[credit provider=”International Yacht Collection” url=”http://www.iyc.com/sales/145-Trinity-Lady-Linda”]
It’s clear that buying a luxury yacht costs a lot of money.Less obvious is just how much cash is required to keep a yacht running once it finds an owner.
In an interview about “Grand Ambition,” his book about private equity investor Doug Von Allmen and his luxury yacht “Lady Linda,” G. Bruce Knecht told the New York Times, “Operating and maintaining a yacht is at least 10 per cent of what the thing cost.”
So the owner of a $10 million yacht should expect to pay $1 million every year to keep it running.
Both Kim Kavin, the charter editor at Yachting magazine and editor of CharterWave.com, and Gianluca Fenucci, the founder and director of ISA Yachts, told Business Insider the 10 per cent estimate is pretty accurate.
That estimate is “quite in line and within the average for a standard operational use of a megayacht,” even when various conditions (like the yacht’s age) are taken into account, Fenucci said.
However, Nicolas Valin, the president of Neo Yachting, argued the rule of thumb “does NOT work…There are many aspects which interfere with the cost of operation of a yacht.”
While it may not be a perfect guideline, the 10 per cent figure puts into focus just what a luxury yacht is: a complex, floating machine that requires a crew, huge amounts of fuel, docking, and maintenance.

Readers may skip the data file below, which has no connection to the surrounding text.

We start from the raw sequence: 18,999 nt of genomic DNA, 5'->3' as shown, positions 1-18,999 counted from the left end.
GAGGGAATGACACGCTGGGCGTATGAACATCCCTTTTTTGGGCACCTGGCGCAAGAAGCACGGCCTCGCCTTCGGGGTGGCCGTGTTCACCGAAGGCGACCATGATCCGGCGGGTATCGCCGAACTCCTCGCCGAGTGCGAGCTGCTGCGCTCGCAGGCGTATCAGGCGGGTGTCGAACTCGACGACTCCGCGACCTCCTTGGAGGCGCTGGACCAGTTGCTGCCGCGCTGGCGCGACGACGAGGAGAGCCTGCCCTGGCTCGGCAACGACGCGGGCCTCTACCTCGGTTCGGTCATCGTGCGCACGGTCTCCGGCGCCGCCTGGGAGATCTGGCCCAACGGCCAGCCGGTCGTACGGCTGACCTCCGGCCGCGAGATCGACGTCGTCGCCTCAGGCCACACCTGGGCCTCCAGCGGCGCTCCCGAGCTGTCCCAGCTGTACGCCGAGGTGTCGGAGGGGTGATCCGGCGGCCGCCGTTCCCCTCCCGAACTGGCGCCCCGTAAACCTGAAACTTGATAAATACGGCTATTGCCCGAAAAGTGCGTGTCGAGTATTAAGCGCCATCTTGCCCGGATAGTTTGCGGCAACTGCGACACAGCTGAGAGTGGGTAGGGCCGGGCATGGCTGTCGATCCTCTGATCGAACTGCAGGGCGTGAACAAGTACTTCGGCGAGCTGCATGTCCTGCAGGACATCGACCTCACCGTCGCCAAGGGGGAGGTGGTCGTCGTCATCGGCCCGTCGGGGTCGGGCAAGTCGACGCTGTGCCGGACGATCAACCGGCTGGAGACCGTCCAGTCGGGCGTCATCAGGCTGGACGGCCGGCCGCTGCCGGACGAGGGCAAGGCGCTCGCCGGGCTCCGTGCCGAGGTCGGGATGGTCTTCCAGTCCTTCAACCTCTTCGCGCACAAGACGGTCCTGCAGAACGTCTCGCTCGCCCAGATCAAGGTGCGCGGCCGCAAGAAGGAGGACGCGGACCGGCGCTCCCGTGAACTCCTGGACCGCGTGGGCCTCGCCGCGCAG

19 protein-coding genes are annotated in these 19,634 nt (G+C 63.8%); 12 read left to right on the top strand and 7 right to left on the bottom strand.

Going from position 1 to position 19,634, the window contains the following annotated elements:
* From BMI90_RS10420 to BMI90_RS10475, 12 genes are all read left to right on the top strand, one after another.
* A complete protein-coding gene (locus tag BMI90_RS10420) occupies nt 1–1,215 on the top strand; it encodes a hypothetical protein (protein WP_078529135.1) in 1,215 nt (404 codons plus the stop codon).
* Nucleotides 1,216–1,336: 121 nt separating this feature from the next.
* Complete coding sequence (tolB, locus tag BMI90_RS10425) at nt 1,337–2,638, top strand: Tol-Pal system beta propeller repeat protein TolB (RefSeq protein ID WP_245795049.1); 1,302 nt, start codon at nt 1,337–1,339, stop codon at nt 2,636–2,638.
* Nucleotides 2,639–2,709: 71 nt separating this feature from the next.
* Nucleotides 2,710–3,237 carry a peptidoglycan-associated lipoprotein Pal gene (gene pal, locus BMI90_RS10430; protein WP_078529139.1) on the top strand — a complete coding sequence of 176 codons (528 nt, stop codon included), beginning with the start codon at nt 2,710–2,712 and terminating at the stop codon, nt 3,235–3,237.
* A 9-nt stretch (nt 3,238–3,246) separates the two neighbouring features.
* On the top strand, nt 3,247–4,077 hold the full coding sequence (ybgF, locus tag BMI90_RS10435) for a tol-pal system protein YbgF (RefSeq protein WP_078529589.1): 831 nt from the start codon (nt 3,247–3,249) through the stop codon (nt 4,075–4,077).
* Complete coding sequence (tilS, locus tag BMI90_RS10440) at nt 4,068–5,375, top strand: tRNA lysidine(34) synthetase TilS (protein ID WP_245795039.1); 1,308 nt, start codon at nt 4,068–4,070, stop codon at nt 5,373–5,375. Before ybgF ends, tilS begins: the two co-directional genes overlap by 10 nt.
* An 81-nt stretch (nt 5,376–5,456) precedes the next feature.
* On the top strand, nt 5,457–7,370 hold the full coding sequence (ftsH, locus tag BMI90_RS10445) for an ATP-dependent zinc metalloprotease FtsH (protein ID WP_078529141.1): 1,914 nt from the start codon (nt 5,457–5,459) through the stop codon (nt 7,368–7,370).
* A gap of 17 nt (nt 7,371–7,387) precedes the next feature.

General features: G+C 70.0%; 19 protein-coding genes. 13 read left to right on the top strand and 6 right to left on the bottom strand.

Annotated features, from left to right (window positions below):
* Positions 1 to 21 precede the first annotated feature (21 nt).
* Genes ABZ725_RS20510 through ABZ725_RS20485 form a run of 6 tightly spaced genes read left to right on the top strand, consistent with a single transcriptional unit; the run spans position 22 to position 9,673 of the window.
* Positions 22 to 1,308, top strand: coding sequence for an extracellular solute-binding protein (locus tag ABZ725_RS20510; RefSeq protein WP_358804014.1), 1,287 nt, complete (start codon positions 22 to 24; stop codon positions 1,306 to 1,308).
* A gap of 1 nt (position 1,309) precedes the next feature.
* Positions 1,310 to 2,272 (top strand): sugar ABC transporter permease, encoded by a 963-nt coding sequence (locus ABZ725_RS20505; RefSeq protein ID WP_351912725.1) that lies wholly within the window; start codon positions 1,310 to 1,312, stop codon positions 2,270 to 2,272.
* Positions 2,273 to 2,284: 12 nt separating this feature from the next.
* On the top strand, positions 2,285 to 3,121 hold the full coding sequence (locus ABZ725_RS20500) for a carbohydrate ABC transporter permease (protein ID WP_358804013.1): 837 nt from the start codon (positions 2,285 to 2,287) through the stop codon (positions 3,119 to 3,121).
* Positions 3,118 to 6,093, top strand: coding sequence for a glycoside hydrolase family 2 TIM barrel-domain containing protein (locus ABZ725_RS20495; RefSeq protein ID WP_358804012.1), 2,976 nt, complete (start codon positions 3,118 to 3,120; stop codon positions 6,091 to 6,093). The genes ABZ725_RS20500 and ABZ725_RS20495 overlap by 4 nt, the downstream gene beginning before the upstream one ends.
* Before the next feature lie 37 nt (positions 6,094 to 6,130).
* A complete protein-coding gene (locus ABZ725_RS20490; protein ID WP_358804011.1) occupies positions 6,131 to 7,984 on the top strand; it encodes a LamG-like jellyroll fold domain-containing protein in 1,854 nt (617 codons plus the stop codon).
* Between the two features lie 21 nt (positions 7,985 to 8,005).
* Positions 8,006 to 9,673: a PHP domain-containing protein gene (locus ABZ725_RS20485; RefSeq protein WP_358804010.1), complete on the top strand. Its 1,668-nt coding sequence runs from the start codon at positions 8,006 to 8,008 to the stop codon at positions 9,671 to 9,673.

Kavin says that marina docking fees for a week at an event like the Monaco Grand Prix usually run in the six figures, and that fuel is commonly the biggest expense a yacht owner faces.
Then there are the people who must be paid to sail the yacht, keep it clean, and feed everyone on board. Annually, a good, experienced captain makes about $1,000 per foot of yacht, Kavin says. So the captain of a 150-foot yacht can put $150,000 in the bank every year.
Luxury Yacht Group provides salary guidelines that line up with that estimate: A Senior Master captain (10+ years of experience) can expect to make between $96,000 and $240,000 per year, for ships between 120 and 200 feet long.
At the low end of that range, that’s $800 per foot. At the high end, it comes out to $1,200 per foot.
Even for wealthy yacht owners, these huge, fixed costs can put a dent in the bank account. They are part of the reason Knecht’s book about the “Lady Linda” is a cautionary tale: Hurt by the 2008 crisis and overwhelmed by bills, Von Allmen was eventually forced to put his beloved, incredibly opulent yacht on sale last summer, for $50 million.